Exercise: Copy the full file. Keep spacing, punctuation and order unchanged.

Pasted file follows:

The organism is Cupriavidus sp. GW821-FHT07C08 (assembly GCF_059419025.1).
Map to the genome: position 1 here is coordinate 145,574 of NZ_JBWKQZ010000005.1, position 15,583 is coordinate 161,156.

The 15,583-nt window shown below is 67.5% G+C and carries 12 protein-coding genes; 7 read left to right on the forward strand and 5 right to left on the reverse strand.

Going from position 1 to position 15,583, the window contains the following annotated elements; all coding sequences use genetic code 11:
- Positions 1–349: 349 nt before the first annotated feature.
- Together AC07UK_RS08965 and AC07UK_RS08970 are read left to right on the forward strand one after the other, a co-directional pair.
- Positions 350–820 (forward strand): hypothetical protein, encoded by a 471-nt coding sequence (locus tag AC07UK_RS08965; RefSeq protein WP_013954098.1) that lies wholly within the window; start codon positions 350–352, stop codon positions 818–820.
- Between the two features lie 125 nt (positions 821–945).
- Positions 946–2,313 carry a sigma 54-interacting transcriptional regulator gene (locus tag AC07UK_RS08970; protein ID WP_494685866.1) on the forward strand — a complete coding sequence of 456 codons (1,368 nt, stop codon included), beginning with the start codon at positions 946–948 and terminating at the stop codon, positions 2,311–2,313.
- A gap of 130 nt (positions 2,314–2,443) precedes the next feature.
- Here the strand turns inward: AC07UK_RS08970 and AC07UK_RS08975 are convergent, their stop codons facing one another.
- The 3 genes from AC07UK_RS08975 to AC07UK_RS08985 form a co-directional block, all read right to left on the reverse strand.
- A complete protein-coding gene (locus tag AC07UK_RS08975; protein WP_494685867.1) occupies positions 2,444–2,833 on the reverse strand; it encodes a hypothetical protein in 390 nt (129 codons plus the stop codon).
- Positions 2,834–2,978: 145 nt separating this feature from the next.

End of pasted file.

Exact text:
The organism is Cupriavidus sp. GW821-FHT07C08 (assembly GCF_059419025.1).
Map to the genome: position 1 here is coordinate 145,574 of NZ_JBWKQZ010000005.1, position 15,583 is coordinate 161,156.

The 15,583-nt window shown below is 67.5% G+C and carries 12 protein-coding genes; 7 read left to right on the forward strand and 5 right to left on the reverse strand.

Going from position 1 to position 15,583, the window contains the following annotated elements; all coding sequences use genetic code 11:
- Positions 1–349: 349 nt before the first annotated feature.
- Together AC07UK_RS08965 and AC07UK_RS08970 are read left to right on the forward strand one after the other, a co-directional pair.
- Positions 350–820 (forward strand): hypothetical protein, encoded by a 471-nt coding sequence (locus tag AC07UK_RS08965; RefSeq protein WP_013954098.1) that lies wholly within the window; start codon positions 350–352, stop codon positions 818–820.
- Between the two features lie 125 nt (positions 821–945).
- Positions 946–2,313 carry a sigma 54-interacting transcriptional regulator gene (locus tag AC07UK_RS08970; protein ID WP_494685866.1) on the forward strand — a complete coding sequence of 456 codons (1,368 nt, stop codon included), beginning with the start codon at positions 946–948 and terminating at the stop codon, positions 2,311–2,313.
- A gap of 130 nt (positions 2,314–2,443) precedes the next feature.
- Here the strand turns inward: AC07UK_RS08970 and AC07UK_RS08975 are convergent, their stop codons facing one another.
- The 3 genes from AC07UK_RS08975 to AC07UK_RS08985 form a co-directional block, all read right to left on the reverse strand.
- A complete protein-coding gene (locus tag AC07UK_RS08975; protein WP_494685867.1) occupies positions 2,444–2,833 on the reverse strand; it encodes a hypothetical protein in 390 nt (129 codons plus the stop codon).
- Positions 2,834–2,978: 145 nt separating this feature from the next.